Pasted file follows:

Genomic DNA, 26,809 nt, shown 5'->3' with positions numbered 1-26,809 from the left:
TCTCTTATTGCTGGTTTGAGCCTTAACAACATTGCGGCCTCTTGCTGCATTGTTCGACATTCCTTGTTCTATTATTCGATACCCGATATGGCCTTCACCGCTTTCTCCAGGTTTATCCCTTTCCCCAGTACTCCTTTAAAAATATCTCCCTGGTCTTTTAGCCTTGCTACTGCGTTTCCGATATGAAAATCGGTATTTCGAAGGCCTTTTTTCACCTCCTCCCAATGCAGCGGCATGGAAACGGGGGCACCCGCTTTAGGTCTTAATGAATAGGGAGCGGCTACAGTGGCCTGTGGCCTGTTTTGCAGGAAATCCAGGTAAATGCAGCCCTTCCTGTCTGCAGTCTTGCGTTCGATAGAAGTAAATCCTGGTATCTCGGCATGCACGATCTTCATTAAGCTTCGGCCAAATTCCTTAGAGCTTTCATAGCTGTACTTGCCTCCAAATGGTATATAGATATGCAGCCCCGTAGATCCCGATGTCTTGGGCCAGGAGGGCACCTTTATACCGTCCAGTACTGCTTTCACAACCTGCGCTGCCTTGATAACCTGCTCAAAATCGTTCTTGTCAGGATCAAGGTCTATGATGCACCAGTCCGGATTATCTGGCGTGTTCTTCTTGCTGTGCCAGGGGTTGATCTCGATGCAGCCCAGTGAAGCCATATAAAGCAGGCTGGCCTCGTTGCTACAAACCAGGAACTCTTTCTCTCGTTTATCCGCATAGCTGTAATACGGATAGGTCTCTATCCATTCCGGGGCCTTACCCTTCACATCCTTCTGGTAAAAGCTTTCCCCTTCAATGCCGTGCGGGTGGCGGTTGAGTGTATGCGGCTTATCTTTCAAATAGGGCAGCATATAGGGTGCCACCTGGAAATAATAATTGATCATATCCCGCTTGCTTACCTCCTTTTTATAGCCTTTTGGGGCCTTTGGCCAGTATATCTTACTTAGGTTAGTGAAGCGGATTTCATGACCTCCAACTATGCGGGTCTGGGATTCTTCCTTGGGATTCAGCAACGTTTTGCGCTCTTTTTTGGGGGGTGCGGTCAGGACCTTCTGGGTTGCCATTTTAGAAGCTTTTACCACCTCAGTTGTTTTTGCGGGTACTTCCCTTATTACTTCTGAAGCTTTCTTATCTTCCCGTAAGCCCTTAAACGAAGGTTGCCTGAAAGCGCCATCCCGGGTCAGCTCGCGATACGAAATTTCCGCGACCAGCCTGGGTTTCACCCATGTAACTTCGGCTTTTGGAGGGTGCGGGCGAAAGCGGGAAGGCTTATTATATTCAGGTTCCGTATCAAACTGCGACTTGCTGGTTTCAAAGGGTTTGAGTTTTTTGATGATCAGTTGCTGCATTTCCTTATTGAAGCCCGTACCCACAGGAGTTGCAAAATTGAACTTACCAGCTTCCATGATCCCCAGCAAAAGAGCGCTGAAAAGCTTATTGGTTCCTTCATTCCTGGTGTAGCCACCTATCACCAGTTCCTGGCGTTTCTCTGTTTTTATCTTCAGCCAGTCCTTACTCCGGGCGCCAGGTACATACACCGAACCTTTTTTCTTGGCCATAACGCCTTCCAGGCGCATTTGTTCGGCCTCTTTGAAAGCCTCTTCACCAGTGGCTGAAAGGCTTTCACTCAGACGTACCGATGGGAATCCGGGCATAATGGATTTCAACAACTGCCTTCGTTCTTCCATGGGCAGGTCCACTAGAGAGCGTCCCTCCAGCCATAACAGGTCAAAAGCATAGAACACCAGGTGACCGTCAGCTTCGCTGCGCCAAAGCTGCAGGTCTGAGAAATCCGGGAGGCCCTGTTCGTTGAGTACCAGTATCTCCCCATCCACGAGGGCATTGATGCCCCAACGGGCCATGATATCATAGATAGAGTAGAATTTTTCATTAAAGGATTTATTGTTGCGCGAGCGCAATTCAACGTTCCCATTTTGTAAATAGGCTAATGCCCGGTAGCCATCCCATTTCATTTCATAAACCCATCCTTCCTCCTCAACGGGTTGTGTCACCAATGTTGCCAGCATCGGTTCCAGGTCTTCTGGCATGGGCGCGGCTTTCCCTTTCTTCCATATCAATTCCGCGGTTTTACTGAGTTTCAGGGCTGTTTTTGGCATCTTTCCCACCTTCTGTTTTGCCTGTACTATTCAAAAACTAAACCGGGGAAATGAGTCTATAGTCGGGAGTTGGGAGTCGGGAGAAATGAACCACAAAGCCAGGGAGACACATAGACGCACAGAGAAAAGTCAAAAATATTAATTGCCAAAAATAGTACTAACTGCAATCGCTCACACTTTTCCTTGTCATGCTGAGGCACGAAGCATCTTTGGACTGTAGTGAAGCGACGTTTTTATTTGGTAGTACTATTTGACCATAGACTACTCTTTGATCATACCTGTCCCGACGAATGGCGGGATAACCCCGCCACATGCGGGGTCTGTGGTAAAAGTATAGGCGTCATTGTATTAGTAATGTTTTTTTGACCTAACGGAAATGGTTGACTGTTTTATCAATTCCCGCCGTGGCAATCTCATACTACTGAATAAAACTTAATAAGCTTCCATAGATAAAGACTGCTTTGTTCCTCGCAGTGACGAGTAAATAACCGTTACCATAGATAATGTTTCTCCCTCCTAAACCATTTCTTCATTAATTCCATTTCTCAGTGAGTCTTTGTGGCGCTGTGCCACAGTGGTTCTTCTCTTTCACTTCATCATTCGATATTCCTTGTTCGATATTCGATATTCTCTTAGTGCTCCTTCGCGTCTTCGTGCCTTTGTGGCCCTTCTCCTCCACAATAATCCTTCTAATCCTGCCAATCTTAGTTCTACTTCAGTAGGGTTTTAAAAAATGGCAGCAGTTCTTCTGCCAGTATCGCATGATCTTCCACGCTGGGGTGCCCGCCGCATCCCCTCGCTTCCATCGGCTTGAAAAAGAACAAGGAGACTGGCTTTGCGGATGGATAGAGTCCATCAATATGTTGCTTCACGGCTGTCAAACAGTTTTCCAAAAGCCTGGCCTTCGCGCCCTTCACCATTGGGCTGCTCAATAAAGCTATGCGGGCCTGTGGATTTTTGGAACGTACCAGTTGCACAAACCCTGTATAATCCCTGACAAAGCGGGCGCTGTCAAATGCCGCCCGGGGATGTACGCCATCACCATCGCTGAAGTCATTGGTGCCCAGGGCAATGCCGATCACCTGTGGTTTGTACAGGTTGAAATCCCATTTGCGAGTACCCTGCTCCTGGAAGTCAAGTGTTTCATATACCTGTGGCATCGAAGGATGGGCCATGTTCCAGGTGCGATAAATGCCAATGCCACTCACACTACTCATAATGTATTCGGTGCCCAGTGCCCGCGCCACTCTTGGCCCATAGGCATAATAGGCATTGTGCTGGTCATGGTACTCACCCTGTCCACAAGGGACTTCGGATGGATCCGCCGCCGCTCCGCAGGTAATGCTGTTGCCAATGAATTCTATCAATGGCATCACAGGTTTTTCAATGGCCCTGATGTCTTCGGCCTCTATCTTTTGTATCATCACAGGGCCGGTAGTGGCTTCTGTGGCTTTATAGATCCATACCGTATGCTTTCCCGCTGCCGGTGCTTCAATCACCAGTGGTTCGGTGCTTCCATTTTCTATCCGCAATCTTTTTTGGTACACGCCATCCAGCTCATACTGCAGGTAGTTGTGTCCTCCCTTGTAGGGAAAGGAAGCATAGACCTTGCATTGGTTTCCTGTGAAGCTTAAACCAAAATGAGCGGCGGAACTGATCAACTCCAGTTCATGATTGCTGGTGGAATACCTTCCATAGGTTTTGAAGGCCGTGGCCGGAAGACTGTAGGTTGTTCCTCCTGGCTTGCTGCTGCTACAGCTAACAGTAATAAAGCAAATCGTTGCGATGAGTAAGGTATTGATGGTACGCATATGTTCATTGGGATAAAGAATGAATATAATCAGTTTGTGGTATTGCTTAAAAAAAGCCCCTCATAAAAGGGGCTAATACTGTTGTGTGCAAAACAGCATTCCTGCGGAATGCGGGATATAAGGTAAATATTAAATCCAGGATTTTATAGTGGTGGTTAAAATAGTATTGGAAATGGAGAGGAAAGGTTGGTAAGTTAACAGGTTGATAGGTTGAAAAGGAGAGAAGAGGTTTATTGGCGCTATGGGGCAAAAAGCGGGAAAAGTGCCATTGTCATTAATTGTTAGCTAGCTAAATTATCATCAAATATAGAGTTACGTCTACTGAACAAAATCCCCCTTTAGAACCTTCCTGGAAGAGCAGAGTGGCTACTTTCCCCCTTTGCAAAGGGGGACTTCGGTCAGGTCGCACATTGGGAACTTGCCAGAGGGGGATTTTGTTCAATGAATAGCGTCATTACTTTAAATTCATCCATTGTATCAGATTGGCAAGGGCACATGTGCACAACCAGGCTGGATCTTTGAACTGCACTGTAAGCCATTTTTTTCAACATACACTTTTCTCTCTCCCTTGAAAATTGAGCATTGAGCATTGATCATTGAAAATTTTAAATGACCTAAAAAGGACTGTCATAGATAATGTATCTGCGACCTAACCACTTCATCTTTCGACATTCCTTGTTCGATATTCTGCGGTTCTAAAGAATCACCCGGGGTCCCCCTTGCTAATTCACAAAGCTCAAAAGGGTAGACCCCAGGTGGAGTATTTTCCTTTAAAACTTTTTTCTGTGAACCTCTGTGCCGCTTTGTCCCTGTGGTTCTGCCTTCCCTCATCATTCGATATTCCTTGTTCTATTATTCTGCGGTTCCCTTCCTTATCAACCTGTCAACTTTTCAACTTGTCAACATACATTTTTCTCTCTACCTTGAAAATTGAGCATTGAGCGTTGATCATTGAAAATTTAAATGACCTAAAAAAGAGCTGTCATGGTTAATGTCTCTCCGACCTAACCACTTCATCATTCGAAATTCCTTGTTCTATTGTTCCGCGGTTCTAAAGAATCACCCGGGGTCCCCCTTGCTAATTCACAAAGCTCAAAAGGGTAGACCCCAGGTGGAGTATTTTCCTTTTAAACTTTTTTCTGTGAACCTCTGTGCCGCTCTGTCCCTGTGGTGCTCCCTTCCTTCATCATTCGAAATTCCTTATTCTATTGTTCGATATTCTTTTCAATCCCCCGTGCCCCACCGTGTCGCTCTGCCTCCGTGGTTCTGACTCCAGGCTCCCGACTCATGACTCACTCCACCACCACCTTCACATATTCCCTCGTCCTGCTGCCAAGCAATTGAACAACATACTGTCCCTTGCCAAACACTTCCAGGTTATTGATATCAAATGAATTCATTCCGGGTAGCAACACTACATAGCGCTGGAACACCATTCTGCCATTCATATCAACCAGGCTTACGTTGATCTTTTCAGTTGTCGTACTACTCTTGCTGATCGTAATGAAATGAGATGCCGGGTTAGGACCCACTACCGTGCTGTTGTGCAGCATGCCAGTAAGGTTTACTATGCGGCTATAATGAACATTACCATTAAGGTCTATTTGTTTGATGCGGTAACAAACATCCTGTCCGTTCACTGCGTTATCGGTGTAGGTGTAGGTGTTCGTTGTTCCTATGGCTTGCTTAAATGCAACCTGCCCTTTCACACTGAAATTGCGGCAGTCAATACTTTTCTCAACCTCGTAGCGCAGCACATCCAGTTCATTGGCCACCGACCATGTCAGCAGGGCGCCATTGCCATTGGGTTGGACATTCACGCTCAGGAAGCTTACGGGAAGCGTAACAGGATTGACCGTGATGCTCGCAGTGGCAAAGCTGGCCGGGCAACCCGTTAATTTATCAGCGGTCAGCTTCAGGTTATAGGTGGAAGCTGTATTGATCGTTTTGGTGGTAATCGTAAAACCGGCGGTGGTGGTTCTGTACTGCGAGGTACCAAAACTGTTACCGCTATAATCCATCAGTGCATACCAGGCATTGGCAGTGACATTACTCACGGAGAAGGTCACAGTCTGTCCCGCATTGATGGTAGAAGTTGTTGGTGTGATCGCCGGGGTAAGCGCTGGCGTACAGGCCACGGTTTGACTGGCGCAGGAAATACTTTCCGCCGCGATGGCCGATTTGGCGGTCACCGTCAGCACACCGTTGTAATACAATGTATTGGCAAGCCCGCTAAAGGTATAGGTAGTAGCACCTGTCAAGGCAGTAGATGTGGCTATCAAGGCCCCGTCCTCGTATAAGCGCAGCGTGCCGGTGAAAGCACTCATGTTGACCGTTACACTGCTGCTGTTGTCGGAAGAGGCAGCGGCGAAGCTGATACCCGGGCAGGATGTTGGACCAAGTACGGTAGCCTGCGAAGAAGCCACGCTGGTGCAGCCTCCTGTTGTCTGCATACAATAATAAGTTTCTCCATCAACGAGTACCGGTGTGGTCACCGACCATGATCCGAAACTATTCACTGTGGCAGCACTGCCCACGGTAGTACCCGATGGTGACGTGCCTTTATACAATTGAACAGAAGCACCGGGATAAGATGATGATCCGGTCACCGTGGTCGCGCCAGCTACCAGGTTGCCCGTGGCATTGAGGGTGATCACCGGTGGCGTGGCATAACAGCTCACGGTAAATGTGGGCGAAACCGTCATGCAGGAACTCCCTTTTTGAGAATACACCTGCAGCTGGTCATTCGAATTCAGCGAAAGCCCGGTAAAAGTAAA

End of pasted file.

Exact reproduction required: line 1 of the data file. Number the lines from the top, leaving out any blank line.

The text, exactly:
Genomic DNA, 26,809 nt, shown 5'->3' with positions numbered 1-26,809 from the left: